Frequently Asked Questions About Family Law
At Norback Law, LLC, you work with an experienced lawyer who has practiced in the Florida family courts since 2004. Below are some of the most common questions we hear, and we are glad to educate people about the basics.
Attorney Brian Norback practices in all facets of family law, and can address questions about your specific situation. Located in Crestview, we serve clients throughout the Panhandle region. If you would like a consultation, please call 850-200-6200.
How long can the adoption process generally take?
Usually, adoption wait times can be anywhere from several months to a year or more, and the wait time can be even longer for international adoptions. What is the length of time a birth parent has to change their decision during the adoption process? In an adoption, the mother and father may sign consents at any time. Their consent is subject to a revocation period of three business days.
How much does adoption generally cost?
It varies. Adopting from an agency of the State generally costs little. According to Child Welfare Information Gateway, working with a private agency to adopt a healthy newborn or baby or to adopt from another country can cost $5,000 to $40,000.
How is alimony calculated?
Judges usually consider numerous factors when determining the alimony payments. The court decides on the alimony by considering things like the marital standards of living, age and general health of each spouse. Additionally, the duration of the marriage, the sum of each partners’ assets, and the role of each spouse to the marriage, and tax penalties plays a huge role.
What is the general process for filing for custody of an unborn child if the parents are not married?
In Florida, paternity is generally determined by marriage. A child born within a marriage is presumed to be a product of the husband and wife. In the case of unmarried couples, a paternity action must be filed to determine paternity, usually only after the child is born. There are exceptions however, if the health of the child is in danger or if the mother is considering adoption.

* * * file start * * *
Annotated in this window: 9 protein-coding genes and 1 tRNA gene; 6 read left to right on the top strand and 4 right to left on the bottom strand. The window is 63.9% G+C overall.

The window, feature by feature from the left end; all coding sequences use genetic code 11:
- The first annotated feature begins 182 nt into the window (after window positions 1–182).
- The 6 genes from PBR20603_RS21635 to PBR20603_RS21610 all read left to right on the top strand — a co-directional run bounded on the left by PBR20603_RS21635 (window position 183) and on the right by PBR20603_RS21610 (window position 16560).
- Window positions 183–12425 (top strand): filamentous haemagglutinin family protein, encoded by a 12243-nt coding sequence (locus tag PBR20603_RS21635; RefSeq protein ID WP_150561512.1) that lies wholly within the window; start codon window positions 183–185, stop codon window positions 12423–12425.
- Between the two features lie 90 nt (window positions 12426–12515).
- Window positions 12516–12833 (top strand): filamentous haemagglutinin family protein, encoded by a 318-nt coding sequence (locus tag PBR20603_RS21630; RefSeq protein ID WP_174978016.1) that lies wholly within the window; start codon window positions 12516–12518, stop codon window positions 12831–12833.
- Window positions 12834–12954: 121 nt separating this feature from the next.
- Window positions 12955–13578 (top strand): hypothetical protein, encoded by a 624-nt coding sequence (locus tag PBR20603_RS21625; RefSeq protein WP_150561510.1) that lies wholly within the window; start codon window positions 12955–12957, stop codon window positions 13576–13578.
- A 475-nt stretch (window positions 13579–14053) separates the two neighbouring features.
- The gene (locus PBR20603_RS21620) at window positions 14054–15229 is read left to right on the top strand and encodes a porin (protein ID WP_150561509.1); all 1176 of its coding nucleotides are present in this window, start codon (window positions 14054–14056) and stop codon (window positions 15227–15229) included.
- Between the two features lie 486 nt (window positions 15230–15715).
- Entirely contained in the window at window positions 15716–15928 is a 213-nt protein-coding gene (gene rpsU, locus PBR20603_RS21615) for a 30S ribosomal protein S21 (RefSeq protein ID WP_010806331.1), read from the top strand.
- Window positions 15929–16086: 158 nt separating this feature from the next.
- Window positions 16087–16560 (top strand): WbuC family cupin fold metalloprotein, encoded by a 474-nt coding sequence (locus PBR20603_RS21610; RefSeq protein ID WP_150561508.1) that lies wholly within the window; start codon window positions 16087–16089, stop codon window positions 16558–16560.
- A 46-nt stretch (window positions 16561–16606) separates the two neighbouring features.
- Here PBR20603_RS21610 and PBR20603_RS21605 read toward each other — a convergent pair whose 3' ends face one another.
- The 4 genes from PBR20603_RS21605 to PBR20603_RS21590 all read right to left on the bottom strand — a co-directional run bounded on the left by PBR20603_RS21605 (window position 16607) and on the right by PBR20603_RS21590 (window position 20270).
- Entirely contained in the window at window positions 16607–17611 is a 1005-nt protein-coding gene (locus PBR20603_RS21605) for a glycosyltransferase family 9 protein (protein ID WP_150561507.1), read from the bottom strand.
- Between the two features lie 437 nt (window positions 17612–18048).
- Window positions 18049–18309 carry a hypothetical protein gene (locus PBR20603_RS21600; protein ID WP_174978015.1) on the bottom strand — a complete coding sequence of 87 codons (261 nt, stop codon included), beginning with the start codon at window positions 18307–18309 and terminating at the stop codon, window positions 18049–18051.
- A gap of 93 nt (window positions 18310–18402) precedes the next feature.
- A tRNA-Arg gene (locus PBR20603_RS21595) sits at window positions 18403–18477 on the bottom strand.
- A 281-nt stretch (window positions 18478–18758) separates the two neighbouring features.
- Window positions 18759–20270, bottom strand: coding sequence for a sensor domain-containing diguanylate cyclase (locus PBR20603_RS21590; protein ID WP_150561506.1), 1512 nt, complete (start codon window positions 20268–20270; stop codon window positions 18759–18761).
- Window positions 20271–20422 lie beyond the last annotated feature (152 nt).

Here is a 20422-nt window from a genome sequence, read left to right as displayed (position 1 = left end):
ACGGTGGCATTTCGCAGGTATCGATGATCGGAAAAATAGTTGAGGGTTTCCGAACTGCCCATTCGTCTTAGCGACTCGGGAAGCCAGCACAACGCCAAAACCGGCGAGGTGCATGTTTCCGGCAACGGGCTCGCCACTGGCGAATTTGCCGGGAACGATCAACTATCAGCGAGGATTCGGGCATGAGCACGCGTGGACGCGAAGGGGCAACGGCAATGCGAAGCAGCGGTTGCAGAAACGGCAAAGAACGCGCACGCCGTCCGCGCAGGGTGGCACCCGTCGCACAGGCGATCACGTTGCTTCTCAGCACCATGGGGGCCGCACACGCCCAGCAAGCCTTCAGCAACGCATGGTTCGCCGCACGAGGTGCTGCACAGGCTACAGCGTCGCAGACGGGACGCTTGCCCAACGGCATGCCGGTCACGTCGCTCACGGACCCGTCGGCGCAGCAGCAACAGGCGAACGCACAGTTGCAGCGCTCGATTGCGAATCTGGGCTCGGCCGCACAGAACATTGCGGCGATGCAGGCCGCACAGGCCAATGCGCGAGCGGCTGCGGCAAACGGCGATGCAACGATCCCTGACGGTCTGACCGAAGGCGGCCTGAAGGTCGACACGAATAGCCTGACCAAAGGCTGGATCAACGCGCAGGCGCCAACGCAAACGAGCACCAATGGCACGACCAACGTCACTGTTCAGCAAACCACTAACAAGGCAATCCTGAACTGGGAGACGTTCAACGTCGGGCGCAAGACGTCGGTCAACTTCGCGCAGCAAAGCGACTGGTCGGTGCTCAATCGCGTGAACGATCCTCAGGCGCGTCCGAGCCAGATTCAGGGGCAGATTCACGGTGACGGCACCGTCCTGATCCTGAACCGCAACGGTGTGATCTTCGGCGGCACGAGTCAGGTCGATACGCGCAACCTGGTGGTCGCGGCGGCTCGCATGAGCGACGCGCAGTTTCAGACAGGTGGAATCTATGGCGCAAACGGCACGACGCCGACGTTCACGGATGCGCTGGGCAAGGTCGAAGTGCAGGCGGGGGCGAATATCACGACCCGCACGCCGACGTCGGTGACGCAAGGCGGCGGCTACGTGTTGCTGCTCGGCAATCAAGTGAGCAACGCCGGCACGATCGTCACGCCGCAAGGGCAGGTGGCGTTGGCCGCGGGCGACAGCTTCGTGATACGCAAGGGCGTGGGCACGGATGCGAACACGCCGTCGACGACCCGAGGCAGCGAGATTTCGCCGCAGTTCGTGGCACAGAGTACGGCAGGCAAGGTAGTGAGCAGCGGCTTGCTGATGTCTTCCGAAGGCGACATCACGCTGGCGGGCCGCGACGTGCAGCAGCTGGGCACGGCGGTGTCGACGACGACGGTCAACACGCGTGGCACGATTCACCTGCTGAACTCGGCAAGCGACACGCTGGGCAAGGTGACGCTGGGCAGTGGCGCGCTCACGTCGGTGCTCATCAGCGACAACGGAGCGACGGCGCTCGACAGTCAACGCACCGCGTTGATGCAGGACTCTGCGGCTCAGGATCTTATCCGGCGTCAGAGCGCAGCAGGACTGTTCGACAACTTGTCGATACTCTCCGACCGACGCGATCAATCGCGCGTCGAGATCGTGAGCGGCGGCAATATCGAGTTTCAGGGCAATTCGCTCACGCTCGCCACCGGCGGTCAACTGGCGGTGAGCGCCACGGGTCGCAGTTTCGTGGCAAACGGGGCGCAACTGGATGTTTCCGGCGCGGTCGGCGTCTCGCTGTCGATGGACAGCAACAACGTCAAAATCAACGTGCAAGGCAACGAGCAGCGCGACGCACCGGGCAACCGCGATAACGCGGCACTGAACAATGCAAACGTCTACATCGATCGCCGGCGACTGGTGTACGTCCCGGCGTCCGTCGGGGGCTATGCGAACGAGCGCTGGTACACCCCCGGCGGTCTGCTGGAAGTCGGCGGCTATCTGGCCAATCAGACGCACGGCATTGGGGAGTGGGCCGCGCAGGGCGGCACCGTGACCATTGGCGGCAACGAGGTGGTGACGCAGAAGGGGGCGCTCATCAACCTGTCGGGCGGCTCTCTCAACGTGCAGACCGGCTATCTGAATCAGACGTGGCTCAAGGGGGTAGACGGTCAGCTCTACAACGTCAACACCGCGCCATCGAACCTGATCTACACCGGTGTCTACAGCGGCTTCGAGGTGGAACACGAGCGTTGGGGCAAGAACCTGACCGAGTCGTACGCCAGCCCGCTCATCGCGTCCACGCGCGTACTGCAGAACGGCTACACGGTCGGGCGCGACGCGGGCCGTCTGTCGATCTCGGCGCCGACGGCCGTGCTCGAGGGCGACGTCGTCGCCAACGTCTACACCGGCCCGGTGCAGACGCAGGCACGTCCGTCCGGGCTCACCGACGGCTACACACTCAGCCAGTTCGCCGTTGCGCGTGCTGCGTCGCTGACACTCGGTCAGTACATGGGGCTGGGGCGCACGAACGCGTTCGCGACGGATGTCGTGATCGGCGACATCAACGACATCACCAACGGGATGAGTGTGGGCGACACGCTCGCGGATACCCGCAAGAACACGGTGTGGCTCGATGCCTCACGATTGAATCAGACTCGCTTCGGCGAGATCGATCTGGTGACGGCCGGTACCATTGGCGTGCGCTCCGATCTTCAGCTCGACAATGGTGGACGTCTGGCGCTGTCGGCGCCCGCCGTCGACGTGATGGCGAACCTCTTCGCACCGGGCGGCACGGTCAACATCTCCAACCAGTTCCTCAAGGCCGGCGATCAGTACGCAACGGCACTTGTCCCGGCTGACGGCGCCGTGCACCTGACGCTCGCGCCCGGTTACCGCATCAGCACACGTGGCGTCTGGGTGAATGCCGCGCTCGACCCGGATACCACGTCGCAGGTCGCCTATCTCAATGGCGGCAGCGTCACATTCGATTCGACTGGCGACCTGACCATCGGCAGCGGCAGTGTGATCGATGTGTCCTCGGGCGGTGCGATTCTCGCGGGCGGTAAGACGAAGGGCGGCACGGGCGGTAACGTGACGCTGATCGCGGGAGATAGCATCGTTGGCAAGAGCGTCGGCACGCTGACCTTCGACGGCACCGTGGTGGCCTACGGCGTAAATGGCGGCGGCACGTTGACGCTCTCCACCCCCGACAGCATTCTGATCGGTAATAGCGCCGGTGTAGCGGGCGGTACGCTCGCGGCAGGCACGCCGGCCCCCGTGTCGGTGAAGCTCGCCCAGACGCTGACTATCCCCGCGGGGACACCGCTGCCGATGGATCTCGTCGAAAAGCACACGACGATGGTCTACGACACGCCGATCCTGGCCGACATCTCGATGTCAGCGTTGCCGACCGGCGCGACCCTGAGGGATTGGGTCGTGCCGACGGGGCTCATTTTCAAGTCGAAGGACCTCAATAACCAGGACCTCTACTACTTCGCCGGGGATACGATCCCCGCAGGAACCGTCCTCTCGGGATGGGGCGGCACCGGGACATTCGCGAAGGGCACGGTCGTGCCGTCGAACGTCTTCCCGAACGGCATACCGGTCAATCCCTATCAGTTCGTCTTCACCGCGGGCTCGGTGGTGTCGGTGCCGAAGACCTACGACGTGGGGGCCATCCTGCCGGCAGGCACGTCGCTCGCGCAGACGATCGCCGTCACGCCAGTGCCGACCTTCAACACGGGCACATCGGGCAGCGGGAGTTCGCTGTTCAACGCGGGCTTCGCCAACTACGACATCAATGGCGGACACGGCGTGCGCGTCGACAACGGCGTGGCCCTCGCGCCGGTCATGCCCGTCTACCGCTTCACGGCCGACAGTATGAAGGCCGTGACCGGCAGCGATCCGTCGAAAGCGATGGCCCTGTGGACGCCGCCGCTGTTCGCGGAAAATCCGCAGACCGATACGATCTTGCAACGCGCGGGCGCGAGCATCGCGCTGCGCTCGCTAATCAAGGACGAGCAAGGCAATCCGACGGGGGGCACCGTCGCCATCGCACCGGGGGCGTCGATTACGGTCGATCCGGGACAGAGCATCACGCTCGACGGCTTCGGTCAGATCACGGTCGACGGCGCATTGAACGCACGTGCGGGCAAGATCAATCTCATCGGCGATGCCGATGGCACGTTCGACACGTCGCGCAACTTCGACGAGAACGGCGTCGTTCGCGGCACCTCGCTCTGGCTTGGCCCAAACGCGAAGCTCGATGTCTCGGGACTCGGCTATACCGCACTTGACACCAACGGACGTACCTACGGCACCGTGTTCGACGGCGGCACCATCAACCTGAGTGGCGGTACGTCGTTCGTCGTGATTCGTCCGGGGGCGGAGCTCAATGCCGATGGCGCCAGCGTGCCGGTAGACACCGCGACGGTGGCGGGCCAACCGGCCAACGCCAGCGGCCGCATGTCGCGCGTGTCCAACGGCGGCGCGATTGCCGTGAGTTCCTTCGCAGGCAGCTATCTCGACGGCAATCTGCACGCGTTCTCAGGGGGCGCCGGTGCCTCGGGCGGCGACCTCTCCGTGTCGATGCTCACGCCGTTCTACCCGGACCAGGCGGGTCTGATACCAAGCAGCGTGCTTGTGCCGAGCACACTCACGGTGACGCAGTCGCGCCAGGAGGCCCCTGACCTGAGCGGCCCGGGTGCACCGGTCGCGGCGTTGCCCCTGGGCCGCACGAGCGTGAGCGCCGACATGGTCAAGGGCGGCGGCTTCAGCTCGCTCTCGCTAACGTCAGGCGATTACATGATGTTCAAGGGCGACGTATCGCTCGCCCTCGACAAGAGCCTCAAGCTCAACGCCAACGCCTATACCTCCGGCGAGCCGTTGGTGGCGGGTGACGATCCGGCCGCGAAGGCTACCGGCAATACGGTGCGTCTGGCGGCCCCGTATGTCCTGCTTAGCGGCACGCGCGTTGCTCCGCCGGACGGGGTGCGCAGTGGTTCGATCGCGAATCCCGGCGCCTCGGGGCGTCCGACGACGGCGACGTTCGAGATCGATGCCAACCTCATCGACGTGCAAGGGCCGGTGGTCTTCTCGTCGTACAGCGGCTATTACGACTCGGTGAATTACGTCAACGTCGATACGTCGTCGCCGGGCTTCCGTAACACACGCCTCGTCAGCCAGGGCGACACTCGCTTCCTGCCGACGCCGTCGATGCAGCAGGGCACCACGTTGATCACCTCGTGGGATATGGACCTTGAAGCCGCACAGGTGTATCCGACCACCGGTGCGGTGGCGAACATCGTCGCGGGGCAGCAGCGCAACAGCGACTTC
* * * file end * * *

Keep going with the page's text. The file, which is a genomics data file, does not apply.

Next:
Can a parent’s rights be terminated?
In extreme cases, yes. In cases of abandonment, neglect, or abuse, parental rights can be terminated. In Florida, you have to show that there is a statutory basis for the termination – the abandonment, neglect or abuse. Then there has to be a showing that the termination is in the child’s best interests.
What are the general guidelines of alimony?
Generally, the court looks first at one’s ability to pay and the need of the other spouse. This requires an examination of each party’s lifestyle during the marriage and their incomes. Then, the Court considers other factors such as length of marriage, health of the parties, their employment history, educational levels, vocational skills, employability of the parties, the time necessary for either party to acquire sufficient education or training to enable such party to find appropriate employment, contribution of each party to the marriage, responsibilities each party will have with regard to any minor children they have in common, and other factors.
What is the general process for filing for sole custody of a child?
In general, a petition is filed in the circuit court where the child is located. It is important to know that in Florida, sole custody is generally thought of as sole parental responsibility – that is, who makes decisions about the child. Majority time sharing refers to the party with whom the child will primarily reside. There are complex rules related to both, and each case is different.
What are the general reasons a judge could modify child custody?
Child custody – time sharing and parental responsibility – are modified in Florida based on an unanticipated, material and significant change in circumstance.
How is child support generally calculated?
Child support is generally calculated based on the party’s income, with the party not having custody – who has minority time sharing – paying support. The actual amount is based upon statutory guidelines.
Can children decide which parent they want to live with?
Sometimes. When determining where a child will primarily live the Court can consider the child’s preference as but one factor.
What is joint legal custody?
Joint legal custody means shared parental responsibility – both parents have the ability to make decisions on behalf of the minor child relating to education, health care or religious upbringing. Legal custody is different from physical custody. Parents may have joint legal custody even if one parent has primary physical custody.
What if I can’t afford child support?
In general, parents have a responsibility to support their children. Sometimes, if you are unable to work because of disability you may not have to pay support directly. If you feel you cannot pay child support, you should consult with an attorney.
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